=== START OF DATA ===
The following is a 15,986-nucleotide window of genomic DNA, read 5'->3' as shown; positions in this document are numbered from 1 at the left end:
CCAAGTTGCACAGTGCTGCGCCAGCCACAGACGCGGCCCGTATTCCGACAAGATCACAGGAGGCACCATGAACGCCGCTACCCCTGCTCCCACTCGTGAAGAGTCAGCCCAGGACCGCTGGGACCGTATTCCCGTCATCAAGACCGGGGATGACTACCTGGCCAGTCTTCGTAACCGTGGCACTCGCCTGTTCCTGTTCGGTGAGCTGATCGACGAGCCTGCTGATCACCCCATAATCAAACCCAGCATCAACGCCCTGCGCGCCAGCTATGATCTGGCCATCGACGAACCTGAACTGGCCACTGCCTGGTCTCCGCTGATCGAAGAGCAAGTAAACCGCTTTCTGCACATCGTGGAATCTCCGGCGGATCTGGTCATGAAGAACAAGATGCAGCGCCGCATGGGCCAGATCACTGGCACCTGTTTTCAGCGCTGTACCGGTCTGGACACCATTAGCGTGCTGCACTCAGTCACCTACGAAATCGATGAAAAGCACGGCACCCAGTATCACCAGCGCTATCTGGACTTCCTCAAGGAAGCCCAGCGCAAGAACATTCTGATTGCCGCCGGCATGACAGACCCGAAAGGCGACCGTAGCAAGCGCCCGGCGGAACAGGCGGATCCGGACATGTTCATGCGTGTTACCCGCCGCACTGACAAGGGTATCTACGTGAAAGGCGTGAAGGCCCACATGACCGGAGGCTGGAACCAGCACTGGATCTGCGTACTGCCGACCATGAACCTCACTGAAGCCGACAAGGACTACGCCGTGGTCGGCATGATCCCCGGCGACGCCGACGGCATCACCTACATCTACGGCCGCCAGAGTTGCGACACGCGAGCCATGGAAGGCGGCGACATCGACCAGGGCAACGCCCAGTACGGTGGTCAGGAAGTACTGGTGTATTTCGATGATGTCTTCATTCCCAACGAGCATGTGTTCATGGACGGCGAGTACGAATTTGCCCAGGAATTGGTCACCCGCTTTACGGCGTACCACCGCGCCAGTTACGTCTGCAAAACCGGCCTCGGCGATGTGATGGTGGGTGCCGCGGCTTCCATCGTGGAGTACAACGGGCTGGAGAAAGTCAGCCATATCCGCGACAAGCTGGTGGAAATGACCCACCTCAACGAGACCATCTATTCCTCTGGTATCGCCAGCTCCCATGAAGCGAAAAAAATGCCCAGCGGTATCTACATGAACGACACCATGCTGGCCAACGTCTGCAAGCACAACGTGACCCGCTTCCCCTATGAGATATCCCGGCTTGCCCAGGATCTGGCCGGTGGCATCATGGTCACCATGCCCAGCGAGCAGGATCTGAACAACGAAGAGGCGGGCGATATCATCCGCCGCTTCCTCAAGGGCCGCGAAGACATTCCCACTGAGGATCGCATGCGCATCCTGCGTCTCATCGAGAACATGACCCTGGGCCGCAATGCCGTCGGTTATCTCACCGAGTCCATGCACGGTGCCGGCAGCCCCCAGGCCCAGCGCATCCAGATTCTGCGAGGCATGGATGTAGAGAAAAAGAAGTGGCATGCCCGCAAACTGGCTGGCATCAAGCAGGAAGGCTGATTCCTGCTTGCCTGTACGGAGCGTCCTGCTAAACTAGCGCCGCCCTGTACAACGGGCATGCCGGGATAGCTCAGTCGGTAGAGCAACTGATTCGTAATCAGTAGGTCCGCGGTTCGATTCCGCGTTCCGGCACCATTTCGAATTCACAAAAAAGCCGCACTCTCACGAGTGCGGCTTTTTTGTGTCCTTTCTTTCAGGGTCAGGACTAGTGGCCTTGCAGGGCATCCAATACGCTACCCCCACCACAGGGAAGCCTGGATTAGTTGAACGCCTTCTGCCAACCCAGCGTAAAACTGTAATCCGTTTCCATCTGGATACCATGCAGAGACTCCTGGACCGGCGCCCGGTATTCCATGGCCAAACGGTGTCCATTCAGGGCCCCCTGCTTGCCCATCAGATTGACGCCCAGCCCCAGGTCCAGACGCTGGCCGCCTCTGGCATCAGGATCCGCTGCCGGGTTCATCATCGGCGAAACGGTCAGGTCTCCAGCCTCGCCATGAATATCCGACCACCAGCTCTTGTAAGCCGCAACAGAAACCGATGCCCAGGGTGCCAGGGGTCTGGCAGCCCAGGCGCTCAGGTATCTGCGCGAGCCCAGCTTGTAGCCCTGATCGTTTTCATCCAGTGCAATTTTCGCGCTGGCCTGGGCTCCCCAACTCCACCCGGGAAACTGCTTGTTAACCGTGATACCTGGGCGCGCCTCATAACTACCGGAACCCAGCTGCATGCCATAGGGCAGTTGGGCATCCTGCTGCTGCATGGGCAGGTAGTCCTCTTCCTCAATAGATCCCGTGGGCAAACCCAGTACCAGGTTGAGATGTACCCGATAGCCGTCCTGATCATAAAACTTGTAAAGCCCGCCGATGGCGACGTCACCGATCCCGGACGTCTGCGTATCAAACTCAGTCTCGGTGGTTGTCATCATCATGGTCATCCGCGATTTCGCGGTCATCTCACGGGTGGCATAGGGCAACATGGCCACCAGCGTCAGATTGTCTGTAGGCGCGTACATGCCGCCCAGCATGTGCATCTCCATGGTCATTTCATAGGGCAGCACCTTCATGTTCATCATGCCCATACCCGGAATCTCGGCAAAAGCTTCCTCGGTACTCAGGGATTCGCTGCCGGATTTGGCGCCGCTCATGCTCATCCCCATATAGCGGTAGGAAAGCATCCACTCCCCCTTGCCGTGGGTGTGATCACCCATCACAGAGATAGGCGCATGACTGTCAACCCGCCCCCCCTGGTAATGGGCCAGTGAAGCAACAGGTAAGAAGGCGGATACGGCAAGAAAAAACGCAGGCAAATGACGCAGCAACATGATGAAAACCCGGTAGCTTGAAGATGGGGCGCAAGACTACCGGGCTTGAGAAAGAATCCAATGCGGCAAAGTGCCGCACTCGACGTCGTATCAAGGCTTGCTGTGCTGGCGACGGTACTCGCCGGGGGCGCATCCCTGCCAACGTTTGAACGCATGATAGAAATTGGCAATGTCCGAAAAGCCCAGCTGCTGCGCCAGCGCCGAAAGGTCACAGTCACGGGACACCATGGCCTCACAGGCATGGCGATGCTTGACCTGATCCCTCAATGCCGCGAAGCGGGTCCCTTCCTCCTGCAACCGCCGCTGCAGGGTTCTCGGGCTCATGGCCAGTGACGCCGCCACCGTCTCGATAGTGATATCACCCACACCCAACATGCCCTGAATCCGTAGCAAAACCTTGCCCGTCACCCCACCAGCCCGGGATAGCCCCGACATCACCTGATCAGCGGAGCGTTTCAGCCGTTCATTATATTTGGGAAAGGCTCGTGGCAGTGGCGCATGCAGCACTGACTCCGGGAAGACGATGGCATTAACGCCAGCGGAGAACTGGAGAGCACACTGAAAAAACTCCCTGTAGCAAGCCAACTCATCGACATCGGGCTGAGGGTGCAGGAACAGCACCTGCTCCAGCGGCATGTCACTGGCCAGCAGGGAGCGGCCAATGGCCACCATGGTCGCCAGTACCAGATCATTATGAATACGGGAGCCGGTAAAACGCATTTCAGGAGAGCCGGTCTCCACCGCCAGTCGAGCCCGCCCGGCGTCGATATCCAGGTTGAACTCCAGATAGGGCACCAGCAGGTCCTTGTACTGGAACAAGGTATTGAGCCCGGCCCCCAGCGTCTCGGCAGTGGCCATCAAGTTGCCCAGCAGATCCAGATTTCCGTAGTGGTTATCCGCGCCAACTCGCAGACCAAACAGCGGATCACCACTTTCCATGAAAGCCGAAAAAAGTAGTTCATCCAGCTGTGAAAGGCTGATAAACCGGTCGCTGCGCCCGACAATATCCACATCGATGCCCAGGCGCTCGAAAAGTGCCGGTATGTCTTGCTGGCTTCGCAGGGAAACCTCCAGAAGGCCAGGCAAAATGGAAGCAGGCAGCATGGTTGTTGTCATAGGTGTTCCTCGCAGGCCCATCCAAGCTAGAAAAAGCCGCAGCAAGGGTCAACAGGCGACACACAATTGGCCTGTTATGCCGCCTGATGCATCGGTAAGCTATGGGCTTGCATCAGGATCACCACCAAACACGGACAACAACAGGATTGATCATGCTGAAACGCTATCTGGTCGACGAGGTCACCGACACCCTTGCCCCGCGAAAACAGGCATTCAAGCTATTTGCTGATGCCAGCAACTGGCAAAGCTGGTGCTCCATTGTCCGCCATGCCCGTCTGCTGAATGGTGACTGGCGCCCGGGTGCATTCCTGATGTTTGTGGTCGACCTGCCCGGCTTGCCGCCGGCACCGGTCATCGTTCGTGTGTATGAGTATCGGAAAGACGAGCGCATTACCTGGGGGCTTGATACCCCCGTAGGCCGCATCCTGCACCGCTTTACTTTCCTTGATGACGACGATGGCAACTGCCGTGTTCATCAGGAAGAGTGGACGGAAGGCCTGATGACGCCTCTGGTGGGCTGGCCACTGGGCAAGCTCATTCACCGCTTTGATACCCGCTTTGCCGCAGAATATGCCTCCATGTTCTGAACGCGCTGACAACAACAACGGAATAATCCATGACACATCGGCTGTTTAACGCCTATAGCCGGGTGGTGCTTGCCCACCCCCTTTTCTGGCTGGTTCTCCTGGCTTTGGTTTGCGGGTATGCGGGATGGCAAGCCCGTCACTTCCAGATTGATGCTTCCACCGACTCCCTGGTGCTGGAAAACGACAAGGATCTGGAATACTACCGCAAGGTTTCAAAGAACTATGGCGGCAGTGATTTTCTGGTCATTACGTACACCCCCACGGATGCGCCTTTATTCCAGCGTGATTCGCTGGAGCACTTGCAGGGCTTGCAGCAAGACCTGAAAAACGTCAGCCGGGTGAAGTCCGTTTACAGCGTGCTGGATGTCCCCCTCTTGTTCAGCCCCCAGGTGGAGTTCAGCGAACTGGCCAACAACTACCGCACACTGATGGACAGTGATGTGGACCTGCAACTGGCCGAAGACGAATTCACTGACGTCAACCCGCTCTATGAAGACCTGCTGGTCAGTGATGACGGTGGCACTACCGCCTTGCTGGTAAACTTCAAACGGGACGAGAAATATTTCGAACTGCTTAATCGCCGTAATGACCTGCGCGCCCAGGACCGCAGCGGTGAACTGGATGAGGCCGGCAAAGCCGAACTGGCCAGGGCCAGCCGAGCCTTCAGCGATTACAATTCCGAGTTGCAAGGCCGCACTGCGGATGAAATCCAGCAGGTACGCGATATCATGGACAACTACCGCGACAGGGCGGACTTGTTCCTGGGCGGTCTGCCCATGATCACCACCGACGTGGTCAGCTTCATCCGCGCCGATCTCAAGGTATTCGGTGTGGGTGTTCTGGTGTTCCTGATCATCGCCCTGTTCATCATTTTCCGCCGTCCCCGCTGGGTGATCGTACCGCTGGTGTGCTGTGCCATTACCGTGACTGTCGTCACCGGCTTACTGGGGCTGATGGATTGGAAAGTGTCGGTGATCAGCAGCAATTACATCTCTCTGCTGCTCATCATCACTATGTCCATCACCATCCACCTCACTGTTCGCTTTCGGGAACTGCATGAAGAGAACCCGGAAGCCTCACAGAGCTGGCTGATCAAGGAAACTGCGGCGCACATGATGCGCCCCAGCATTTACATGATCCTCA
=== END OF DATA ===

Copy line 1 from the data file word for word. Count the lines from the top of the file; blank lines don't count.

The following is a 15,986-nucleotide window of genomic DNA, read 5'->3' as shown; positions in this document are numbered from 1 at the left end: